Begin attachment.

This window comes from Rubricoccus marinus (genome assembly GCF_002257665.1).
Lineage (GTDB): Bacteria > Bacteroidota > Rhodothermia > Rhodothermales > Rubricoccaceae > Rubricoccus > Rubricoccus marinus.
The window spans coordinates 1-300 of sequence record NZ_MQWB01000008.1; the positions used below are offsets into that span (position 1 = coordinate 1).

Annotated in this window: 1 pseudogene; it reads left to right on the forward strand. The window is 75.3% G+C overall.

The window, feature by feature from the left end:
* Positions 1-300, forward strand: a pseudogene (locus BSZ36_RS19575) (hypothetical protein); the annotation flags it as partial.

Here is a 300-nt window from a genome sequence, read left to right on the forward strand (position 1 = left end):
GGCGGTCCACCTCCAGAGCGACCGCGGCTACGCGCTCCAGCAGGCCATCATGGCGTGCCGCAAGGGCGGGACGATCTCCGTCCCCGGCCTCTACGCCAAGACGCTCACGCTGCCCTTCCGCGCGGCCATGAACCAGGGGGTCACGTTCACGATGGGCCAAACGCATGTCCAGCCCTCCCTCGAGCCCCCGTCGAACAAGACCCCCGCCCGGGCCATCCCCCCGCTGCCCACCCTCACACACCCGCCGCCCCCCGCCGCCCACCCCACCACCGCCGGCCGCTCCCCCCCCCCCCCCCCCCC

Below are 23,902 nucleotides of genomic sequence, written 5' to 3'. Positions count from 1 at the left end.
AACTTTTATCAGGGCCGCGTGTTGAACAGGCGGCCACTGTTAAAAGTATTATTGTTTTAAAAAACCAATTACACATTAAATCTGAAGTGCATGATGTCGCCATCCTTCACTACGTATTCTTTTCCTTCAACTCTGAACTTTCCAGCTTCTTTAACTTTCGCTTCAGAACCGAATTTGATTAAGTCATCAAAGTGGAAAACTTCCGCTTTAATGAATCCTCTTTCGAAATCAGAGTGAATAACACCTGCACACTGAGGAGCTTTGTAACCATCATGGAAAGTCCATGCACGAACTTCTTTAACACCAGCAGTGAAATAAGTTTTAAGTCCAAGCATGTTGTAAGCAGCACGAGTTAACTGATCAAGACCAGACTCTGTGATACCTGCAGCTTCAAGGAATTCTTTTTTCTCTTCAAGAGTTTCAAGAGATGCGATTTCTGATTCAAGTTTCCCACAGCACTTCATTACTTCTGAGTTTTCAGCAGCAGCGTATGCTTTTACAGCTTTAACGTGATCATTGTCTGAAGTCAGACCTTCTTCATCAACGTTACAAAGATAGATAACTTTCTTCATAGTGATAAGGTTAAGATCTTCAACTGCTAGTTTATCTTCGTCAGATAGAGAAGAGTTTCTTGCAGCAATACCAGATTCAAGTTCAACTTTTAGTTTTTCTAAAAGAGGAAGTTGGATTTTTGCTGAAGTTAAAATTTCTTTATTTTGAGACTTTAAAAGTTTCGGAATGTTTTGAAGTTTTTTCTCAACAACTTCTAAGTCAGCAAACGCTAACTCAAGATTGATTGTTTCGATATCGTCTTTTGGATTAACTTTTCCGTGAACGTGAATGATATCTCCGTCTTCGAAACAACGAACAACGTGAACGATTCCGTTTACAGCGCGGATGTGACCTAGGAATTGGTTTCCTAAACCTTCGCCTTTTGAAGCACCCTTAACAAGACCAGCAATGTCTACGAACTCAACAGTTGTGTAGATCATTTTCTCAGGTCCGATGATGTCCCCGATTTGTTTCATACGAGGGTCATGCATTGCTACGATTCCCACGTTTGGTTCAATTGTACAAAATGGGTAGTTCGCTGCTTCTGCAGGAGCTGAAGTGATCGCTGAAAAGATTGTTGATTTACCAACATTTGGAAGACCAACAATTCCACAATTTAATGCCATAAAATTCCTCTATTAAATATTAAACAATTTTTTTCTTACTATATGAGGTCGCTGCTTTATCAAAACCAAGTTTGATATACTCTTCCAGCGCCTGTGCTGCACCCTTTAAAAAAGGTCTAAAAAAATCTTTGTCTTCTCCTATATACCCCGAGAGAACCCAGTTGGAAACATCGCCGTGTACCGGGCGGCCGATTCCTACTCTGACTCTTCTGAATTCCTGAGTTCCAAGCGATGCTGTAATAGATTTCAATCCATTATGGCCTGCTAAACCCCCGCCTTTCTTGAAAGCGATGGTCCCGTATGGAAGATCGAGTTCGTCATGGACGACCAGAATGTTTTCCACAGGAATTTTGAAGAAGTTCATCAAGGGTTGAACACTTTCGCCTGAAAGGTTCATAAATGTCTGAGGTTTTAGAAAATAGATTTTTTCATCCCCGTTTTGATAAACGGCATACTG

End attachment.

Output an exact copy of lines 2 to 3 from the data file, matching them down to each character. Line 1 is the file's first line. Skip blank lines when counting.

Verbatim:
Lineage (GTDB): Bacteria > Bacteroidota > Rhodothermia > Rhodothermales > Rubricoccaceae > Rubricoccus > Rubricoccus marinus.
The window spans coordinates 1-300 of sequence record NZ_MQWB01000008.1; the positions used below are offsets into that span (position 1 = coordinate 1).